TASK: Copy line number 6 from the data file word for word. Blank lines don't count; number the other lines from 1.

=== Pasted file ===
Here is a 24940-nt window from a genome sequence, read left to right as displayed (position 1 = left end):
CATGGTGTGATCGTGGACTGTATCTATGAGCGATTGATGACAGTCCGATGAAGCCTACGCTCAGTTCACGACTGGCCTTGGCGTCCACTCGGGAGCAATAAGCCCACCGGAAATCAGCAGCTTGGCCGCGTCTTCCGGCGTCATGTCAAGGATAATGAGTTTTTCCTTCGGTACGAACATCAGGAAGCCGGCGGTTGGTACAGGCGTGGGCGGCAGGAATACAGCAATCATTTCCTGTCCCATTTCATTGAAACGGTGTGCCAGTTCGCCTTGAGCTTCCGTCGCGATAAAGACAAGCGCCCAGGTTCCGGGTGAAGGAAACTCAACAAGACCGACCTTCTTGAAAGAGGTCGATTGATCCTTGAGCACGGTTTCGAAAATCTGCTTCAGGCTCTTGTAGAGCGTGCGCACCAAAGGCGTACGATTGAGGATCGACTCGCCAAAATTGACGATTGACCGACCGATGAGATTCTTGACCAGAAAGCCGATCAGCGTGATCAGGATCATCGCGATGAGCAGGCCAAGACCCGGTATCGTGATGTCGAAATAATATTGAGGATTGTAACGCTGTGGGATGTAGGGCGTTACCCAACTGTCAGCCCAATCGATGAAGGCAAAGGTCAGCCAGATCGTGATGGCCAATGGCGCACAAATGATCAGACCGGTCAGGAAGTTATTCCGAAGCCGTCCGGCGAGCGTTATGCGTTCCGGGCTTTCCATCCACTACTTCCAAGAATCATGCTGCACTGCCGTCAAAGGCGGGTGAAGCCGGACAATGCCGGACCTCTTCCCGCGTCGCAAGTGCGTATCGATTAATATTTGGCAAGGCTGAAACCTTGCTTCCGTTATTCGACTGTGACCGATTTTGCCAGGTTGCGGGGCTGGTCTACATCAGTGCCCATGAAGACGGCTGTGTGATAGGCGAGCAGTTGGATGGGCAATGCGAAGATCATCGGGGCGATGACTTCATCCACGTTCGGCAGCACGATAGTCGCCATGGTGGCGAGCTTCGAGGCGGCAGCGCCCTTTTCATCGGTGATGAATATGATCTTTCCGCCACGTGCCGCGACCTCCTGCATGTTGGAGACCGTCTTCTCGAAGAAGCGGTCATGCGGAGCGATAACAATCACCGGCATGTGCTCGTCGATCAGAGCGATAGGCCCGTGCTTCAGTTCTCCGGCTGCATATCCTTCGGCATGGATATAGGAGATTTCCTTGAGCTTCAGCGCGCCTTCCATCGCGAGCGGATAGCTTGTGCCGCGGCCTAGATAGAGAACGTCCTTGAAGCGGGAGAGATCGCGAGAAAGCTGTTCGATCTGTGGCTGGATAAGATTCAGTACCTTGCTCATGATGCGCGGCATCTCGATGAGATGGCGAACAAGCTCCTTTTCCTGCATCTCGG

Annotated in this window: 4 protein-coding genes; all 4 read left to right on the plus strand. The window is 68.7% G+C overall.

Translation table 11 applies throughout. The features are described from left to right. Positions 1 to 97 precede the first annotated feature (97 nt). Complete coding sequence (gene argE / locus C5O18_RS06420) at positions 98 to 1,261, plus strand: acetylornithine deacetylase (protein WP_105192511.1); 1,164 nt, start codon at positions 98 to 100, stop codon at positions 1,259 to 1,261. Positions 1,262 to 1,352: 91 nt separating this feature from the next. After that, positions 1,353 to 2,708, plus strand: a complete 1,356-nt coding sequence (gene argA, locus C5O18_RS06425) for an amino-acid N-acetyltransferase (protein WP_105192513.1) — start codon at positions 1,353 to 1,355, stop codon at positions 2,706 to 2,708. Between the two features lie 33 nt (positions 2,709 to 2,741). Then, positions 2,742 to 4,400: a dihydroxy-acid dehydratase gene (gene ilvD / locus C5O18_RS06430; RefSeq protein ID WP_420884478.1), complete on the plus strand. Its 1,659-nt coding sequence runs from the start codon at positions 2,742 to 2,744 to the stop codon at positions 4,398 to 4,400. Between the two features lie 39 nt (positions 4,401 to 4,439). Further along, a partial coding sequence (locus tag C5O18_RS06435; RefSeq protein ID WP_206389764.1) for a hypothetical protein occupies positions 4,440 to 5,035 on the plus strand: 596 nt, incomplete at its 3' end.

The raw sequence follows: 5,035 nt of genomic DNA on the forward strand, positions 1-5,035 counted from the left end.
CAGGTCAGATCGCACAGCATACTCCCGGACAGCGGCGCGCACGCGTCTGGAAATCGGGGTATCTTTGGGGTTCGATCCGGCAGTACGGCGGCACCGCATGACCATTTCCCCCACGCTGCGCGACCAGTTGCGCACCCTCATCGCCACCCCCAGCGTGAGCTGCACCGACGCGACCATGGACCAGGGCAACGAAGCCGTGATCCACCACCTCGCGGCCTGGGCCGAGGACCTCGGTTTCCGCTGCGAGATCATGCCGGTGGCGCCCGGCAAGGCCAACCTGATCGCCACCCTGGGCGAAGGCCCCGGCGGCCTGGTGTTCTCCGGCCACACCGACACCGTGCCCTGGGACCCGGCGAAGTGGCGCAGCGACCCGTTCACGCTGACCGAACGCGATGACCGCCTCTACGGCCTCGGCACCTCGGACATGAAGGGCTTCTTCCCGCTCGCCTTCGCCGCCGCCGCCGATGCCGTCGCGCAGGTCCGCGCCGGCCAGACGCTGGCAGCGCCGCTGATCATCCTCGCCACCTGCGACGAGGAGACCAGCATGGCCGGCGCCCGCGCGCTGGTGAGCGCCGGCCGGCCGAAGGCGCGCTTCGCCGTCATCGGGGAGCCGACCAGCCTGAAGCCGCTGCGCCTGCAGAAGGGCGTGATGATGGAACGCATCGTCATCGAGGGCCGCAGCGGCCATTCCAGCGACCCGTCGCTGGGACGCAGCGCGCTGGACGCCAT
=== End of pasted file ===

CAGGTCAGATCGCACAGCATACTCCCGGACAGCGGCGCGCACGCGTCTGGAAATCGGGGTATCTTTGGGGTTCGATCCGGCAGTACGGCGGCACCGCATGACCATTTCCCCCACGCTGCGCGACCAGTTGCGCACCCTCATCGCCACCCCCAGCGTGAGCTGCACCGACGCGACCATGGACCAGGGCAACGAAGCCGTGATCCACCACCTCGCGGCCTGGGCCGAGGACCTCGGTTTCCGCTGCGAGATCATGCCGGTGGCGCCCGGCAAGGCCAACCTGATCGCCACCCTGGGCGAAGGCCCCGGCGGCCTGGTGTTCTCCGGCCACACCGACACCGTGCCCTGGGACCCGGCGAAGTGGCGCAGCGACCCGTTCACGCTGACCGAACGCGATGACCGCCTCTACGGCCTCGGCACCTCGGACATGAAGGGCTTCTTCCCGCTCGCCTTCGCCGCCGCCGCCGATGCCGTCGCGCAGGTCCGCGCCGGCCAGACGCTGGCAGCGCCGCTGATCATCCTCGCCACCTGCGACGAGGAGACCAGCATGGCCGGCGCCCGCGCGCTGGTGAGCGCCGGCCGGCCGAAGGCGCGCTTCGCCGTCATCGGGGAGCCGACCAGCCTGAAGCCGCTGCGCCTGCAGAAGGGCGTGATGATGGAACGCATCGTCATCGAGGGCCGCAGCGGCCATTCCAGCGACCCGTCGCTGGGACGCAGCGCGCTGGACGCCAT